Simon Cornwell has an informative site which I am sure includes CU
      Bob Cookson is also a very knowledgeable enthusiast. Both are mentioned in my ‘Contacts’ section under ‘Lighting Enthusiasts’.
      My pictures with CU posts all date from post war but someone is sure to know the definitive answer! There is a website on Concrete Utilities and they claim to be the originators.

    • Peter Rivet says:

      I think the Southern Railway “gallows” concrete column for gas and electric lighting originated some time around 1930. In an attempt to be self sufficient they established a concrete batching plant at Exmouth Junction, just outside Exeter and this turned out not just lighting columns but fence posts, platelayers’ huts and the like. The GWR used columns of a very similar design but if you look at pictures of them some of the details are different.

  3. Craig says:

    Hi
    Not sure wether anyone can help but I have a Windsor Gas light in “as new” condition with an original Australian Gas Light Company post/pole. Built almost 20 years ago by my Father & never installed , this Beautiful Copper Gas light has been wrapped/ boxed its whole life.
    Would anyone know of a possible interested person in Australia or anywhere that may wish to purchase it ?
    Sorry if this is the wrong place to post this but I’ve just stumbled across it while researching
    Cheers.
    Craig

    • Chris Sugg says:

      Hi Craig,
      So this is a lamp made by your father 20 years ago to the Windsor design? The Sugg Windsor was made in 3 sizes, 14″, 16″ and 18″ nominally for 1lt, 2 or 3lt and 4lt. There are particular features of the original Sugg Windsor which are specific to the lamp so your Father would have to have known every detail especially for a gas version. I guess it is unlikely to leave the country partly because of its size! I think your best bet is a local advertising medium – and don’t expect too much there were tens of thousands of Windsors manufactured. Frankly I should put it up in your garden and enjoy it yourself especially if its on gas. Regards, Chris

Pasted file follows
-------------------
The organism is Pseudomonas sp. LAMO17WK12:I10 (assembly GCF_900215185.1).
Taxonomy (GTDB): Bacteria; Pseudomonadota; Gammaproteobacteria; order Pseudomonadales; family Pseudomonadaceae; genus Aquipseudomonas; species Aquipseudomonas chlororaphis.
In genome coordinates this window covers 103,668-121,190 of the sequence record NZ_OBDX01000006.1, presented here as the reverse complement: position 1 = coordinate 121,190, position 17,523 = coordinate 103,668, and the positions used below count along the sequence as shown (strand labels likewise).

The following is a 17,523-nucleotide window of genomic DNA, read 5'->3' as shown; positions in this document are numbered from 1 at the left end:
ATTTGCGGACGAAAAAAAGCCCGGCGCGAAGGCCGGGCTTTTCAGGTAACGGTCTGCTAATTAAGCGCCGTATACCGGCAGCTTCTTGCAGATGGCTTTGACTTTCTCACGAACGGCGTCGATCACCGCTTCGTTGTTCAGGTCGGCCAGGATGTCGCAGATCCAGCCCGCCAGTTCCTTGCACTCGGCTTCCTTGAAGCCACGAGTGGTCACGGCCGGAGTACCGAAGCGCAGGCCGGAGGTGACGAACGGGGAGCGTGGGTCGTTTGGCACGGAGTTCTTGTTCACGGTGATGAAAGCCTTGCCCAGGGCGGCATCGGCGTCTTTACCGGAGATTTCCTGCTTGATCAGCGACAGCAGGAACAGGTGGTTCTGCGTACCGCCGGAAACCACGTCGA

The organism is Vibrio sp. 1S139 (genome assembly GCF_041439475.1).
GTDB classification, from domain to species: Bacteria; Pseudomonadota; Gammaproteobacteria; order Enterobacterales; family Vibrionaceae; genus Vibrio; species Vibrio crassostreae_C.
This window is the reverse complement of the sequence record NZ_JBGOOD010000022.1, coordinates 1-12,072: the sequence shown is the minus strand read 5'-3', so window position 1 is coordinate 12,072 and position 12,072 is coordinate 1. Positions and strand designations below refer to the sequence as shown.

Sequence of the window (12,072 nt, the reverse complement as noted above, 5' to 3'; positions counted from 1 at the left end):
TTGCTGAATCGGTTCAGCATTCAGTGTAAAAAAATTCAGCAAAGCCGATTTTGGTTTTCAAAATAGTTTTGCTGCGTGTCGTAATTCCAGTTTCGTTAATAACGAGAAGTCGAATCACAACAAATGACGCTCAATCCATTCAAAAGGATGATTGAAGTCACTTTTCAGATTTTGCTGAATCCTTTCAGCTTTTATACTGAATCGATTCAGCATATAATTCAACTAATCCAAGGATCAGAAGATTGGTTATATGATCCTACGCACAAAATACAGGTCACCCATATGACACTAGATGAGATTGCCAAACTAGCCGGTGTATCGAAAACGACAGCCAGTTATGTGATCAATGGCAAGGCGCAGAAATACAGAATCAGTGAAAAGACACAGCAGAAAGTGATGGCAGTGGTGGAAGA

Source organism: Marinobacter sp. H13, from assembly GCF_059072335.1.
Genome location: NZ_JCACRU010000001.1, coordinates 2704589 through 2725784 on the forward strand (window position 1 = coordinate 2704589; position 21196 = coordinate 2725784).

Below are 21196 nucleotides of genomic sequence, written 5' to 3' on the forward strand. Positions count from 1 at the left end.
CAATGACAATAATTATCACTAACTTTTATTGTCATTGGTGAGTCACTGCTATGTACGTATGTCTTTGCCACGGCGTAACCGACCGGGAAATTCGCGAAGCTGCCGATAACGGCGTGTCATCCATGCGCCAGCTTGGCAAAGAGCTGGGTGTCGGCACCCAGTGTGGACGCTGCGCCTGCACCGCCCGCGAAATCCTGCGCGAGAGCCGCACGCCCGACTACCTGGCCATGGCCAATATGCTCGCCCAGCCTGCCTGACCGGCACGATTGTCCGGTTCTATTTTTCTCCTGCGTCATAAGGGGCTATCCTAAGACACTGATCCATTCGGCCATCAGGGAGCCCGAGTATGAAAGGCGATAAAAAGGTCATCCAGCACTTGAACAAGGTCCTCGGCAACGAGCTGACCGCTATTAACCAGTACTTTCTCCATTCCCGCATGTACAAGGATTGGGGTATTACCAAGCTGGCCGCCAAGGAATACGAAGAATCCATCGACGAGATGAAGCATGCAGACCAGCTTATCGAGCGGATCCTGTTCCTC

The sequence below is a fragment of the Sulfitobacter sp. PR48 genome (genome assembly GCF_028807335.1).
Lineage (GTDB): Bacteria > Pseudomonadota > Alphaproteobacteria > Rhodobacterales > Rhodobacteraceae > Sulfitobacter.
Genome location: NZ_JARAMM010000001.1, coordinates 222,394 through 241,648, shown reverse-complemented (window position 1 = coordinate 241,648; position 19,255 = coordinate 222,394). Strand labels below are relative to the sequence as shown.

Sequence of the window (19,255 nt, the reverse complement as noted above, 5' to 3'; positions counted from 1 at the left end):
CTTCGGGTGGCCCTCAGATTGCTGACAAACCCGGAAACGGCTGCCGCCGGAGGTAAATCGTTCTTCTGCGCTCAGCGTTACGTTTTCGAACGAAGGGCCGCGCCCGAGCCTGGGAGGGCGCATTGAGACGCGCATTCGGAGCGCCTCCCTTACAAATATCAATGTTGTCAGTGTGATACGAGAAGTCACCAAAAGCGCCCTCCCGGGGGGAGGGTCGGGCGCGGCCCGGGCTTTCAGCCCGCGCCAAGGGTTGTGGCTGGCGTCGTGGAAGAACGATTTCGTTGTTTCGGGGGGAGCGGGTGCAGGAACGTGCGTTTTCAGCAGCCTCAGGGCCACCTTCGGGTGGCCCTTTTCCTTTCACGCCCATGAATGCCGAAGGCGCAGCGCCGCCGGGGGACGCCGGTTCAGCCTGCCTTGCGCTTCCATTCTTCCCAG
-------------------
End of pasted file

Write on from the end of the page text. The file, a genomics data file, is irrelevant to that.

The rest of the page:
4. Dan says:

    Hi,
    I am looking to buy period lamp lighter’s tool that would be have been used in the UK in the 1930’s. Particularly Sugg lamp lighter’s torches. Does anybody know where I could buy them?
    Regards.
    Dan

    • Chris Sugg says:

      Dan, This is hardly an item that you can buy off the shelf but we did make some replicas at Sugg Lighting many years ago now and there might just be one available. There were several different types of lamplighters torches and the one we made has to be fitted to a metal or wooden long handle with a rubber squeezy bulb and small tube to provide pressure to the bottom of the torch to squirt the fuel up past the small lit burner within the head so producing a jet of flame to reach the mantles which are normally turned on by using the torch which is then passed up through the lighting port in the base of the lamp. This could be either a lamp with mantles or much more often an open flame burner. Lamps with mantles soon had permanent pilots so only needed to be switched on by opening the gas tap and subsequently the use of the clockwork controller entirely replaced the lamplighter whose job reduced to one of pure cleaning and maintenance! Chris
      You can see one on the home page where the green plaque was being unveiled on the 200th anniversary.

  5. jacqueline says:

    hello, i have 2 big tall brass gas lamps, that have been converted to elecctricity, would it be ok to send pics?? ive been researching for ages (how i came across this site) ?? x